- Amazon disclosed for the first time its total video and music expense in its quarterly filing on Friday.
- In the first quarter, Amazon spent $1.7 billion on video and music content, which translates to roughly $7 billion for the full year.
- That exceeds prior estimates by some analysts, and could raise questions on the effectiveness of the investments.
Amazon disclosed on Friday that it spent $1.7 billion on video and music content in the first quarter, providing a new number that investors have previously been forced to predict.
Investments in video and music, which are included in Amazon's Prime membership program, increased 13% from $1.5 billion a year earlier, Amazon said in its quarterly financial filing. That translates to roughly $7 billion for the full year.
Amazon is competing with Netflix, Hulu and a host of other streaming offerings on the video side, and in music is going up against services provided by Apple, Spotify and others. Unlike those companies, Amazon wraps them into a broader annual subscription plan, taking advantage of its dominance in e-commerce and consumer demand for fast shipping. Prime members typically pay $119 a year.
"It's an area we're very excited about," said Dave Fildes, Amazon's director of investor relations, on Thursday's earnings call with analysts. "Look for us to continue to invest there."
The $7 billion spend for this year, if that's where it ends up, exceeds prior estimates by some analysts, and could raise questions on the effectiveness of the investments, as Amazon has told shareholders that it expects to ramp up spending in other areas like physical stores and grocery delivery. Amazon announced on Thursday a new $800 million investment in speeding up shipping for Prime members
BTIG's analyst Rich Greenfield previously said he expects Amazon to spend up to $6 billion on content this year, while Gene Munster of Loup Ventures told CNBC that his estimate was closer to $5 billion. Munster said in an email that Amazon is "overspending" on content relative to his prediction and that he would prefer the company invest in services more directly related to its core e-commerce business, like faster delivery. But because of the growing competition in the streaming video space, Amazon is likely to continue increasing its spending on video content, he said.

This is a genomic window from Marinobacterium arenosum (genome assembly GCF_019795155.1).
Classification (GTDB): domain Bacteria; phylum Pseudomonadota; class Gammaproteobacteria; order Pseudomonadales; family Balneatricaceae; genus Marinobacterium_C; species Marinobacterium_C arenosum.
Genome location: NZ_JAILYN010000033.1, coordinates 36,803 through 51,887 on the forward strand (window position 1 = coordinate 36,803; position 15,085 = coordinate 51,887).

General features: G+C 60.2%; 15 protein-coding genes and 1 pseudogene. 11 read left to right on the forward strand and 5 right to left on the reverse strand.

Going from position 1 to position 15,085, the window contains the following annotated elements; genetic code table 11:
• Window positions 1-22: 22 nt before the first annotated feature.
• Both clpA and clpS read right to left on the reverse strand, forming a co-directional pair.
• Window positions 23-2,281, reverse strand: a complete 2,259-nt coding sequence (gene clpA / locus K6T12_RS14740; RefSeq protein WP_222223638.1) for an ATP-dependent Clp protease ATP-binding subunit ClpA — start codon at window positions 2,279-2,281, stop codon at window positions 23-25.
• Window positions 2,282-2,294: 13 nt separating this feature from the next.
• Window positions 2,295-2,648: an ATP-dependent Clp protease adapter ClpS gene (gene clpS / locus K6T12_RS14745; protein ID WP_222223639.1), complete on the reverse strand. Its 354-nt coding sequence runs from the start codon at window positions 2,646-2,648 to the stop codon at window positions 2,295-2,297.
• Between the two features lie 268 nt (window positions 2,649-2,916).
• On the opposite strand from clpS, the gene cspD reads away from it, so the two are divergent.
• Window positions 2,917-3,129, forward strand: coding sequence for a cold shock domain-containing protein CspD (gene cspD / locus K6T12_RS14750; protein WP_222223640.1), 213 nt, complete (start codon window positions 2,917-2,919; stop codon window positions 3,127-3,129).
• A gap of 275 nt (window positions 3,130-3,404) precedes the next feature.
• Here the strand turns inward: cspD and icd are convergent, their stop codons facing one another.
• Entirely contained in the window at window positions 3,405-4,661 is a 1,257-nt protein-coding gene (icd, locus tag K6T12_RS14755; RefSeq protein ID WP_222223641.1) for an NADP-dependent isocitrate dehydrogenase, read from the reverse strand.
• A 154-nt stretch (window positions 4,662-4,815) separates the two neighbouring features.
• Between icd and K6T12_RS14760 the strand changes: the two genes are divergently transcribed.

"While I think it's not the best use of Amazon's capital, I do believe they'll continue to ramp content investments to hold pace with Netflix, Disney, and Apple," Munster said.
Amazon defines total video and music expense as "licensing and production costs associated with content offered within Amazon Prime memberships, and costs associated with digital subscriptions and sold or rented content."
Even with the ramp up in content spending, Amazon is showing record profits. On Thursday, the company reported $3.56 billion in net income, its most ever, while cash balance jumped to a record $47 billion.
But Amazon gave lower-than-expected second quarter profit guidance because of the costs to pursue so many initiatives.
Anthony Chukumba, an analyst at Loop Capital Markets, said Amazon's content play isn't a problem because the company has become a "profitability machine," due mostly do the growth of Amazon Web Services. Chukumba said the free content is an important "Prime retention tool" for subscribers, who tend to spend more on Amazon than do non-members.
Amazon said on Thursday's earnings call that it changed the way it accounts for video spend because of a new accounting rule. The company is now going to capitalize the production costs of all original content, rather than just some of it, so the expenses will be amortized over time. As of March 2019, Amazon's total capitalized costs of video and music were $4.2 billion, with its capitalized video content having a weighted average remaining life of 2.6 years.